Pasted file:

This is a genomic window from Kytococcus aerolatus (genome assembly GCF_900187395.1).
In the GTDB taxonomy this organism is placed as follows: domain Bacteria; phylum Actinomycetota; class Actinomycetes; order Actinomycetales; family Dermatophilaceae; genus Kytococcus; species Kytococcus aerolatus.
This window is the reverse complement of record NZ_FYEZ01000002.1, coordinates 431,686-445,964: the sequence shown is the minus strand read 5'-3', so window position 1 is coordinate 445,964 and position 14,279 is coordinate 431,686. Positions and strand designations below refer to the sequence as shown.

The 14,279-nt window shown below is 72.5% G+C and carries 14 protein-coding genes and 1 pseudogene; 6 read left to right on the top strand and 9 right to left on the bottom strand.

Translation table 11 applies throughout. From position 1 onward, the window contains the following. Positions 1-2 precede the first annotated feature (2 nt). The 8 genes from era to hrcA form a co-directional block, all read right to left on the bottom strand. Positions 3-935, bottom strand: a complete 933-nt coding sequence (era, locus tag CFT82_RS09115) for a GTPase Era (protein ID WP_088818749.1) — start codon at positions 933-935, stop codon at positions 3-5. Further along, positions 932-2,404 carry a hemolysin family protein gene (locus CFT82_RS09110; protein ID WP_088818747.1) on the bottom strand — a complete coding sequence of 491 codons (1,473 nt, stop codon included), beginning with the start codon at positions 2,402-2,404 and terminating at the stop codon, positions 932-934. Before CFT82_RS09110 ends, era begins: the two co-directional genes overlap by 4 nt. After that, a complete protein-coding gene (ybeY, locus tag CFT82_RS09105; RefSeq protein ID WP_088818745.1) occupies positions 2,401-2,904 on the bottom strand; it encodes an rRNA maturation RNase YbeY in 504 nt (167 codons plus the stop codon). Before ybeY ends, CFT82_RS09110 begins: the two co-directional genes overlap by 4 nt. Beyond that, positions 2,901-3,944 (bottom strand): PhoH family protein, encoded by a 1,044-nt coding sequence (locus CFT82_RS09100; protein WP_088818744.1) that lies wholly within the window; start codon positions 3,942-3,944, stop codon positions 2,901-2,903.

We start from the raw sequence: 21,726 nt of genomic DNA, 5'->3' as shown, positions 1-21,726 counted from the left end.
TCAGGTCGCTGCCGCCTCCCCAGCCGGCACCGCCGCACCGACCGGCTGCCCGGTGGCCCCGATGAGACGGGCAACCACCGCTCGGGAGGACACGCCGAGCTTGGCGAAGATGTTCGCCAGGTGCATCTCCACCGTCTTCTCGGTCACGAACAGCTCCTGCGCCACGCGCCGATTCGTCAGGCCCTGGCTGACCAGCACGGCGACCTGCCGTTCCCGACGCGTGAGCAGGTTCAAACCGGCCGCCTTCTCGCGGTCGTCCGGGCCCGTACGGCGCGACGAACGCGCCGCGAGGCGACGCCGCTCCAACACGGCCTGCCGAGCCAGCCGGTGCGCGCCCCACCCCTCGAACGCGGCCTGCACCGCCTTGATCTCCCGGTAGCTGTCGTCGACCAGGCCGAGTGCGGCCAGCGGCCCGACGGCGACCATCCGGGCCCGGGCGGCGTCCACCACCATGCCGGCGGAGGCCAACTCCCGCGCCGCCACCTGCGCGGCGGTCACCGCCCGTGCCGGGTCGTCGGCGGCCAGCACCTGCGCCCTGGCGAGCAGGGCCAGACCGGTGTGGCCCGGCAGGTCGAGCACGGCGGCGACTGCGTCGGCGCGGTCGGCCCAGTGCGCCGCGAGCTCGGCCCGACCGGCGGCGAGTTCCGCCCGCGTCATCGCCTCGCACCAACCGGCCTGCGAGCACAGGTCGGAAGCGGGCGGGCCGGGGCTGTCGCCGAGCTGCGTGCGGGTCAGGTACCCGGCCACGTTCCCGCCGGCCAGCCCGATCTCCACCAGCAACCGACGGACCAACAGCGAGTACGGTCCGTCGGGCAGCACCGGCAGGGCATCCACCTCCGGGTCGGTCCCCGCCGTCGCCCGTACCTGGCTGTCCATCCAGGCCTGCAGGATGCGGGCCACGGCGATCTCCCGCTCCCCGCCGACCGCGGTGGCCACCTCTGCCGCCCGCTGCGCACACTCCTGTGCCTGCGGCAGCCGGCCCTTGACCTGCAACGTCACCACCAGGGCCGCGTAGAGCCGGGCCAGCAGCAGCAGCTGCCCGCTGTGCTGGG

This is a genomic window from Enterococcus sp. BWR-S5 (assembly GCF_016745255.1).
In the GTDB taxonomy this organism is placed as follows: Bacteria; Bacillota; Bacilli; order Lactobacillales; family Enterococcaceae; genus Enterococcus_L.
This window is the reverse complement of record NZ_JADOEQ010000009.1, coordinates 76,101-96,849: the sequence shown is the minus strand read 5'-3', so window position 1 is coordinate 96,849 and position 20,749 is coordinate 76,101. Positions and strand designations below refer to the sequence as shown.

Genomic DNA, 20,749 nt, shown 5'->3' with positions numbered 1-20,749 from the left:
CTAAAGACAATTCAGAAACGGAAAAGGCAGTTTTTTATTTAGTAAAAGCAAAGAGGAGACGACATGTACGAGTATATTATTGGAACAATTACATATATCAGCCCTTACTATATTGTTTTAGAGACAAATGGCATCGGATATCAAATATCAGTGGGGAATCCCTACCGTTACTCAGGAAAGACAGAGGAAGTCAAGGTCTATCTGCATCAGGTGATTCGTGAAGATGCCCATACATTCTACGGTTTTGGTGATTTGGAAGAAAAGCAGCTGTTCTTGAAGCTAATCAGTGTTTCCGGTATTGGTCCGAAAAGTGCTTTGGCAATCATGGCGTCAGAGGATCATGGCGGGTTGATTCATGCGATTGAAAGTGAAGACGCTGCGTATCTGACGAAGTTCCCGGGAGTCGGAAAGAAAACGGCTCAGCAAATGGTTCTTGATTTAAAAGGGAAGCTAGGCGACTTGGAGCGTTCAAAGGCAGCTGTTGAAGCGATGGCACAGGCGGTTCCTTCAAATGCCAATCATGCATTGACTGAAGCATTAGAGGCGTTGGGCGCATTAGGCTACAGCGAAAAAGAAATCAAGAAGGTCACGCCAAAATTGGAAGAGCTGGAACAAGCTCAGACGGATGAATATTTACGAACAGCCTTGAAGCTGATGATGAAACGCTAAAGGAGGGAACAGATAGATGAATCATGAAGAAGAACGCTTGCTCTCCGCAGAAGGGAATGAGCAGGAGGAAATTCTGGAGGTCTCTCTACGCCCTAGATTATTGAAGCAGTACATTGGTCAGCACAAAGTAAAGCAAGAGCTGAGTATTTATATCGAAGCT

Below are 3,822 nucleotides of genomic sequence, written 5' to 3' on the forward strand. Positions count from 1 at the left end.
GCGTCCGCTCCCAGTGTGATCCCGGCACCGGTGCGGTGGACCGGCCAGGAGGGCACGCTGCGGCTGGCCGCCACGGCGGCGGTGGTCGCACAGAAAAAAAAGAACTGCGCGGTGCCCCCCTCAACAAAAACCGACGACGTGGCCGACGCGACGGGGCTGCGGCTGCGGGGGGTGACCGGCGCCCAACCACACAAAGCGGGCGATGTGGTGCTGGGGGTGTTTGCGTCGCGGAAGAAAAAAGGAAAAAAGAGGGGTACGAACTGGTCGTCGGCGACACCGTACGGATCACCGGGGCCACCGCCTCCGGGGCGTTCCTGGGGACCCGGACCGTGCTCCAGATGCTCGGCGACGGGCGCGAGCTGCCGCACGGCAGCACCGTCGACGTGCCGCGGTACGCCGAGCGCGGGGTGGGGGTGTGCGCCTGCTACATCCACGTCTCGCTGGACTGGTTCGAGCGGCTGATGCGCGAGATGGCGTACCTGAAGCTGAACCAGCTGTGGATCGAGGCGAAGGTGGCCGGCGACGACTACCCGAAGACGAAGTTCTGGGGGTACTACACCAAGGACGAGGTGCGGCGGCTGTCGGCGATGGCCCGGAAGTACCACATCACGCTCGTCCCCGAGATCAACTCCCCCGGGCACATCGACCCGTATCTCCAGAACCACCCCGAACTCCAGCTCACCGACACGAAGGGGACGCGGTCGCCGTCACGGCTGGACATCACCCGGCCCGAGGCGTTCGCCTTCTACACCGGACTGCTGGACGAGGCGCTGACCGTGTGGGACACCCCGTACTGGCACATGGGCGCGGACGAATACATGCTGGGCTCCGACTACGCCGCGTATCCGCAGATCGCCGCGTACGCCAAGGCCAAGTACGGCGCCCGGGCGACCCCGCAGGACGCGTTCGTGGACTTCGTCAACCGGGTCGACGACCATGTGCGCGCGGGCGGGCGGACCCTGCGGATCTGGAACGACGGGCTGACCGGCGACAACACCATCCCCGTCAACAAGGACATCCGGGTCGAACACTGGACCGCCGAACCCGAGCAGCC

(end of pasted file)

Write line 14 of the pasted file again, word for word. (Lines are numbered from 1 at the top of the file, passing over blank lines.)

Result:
GCGTCCGCTCCCAGTGTGATCCCGGCACCGGTGCGGTGGACCGGCCAGGAGGGCACGCTGCGGCTGGCCGCCACGGCGGCGGTGGTCGCACAGAAAAAAAAGAACTGCGCGGTGCCCCCCTCAACAAAAACCGACGACGTGGCCGACGCGACGGGGCTGCGGCTGCGGGGGGTGACCGGCGCCCAACCACACAAAGCGGGCGATGTGGTGCTGGGGGTGTTTGCGTCGCGGAAGAAAAAAGGAAAAAAGAGGGGTACGAACTGGTCGTCGGCGACACCGTACGGATCACCGGGGCCACCGCCTCCGGGGCGTTCCTGGGGACCCGGACCGTGCTCCAGATGCTCGGCGACGGGCGCGAGCTGCCGCACGGCAGCACCGTCGACGTGCCGCGGTACGCCGAGCGCGGGGTGGGGGTGTGCGCCTGCTACATCCACGTCTCGCTGGACTGGTTCGAGCGGCTGATGCGCGAGATGGCGTACCTGAAGCTGAACCAGCTGTGGATCGAGGCGAAGGTGGCCGGCGACGACTACCCGAAGACGAAGTTCTGGGGGTACTACACCAAGGACGAGGTGCGGCGGCTGTCGGCGATGGCCCGGAAGTACCACATCACGCTCGTCCCCGAGATCAACTCCCCCGGGCACATCGACCCGTATCTCCAGAACCACCCCGAACTCCAGCTCACCGACACGAAGGGGACGCGGTCGCCGTCACGGCTGGACATCACCCGGCCCGAGGCGTTCGCCTTCTACACCGGACTGCTGGACGAGGCGCTGACCGTGTGGGACACCCCGTACTGGCACATGGGCGCGGACGAATACATGCTGGGCTCCGACTACGCCGCGTATCCGCAGATCGCCGCGTACGCCAAGGCCAAGTACGGCGCCCGGGCGACCCCGCAGGACGCGTTCGTGGACTTCGTCAACCGGGTCGACGACCATGTGCGCGCGGGCGGGCGGACCCTGCGGATCTGGAACGACGGGCTGACCGGCGACAACACCATCCCCGTCAACAAGGACATCCGGGTCGAACACTGGACCGCCGAACCCGAGCAGCC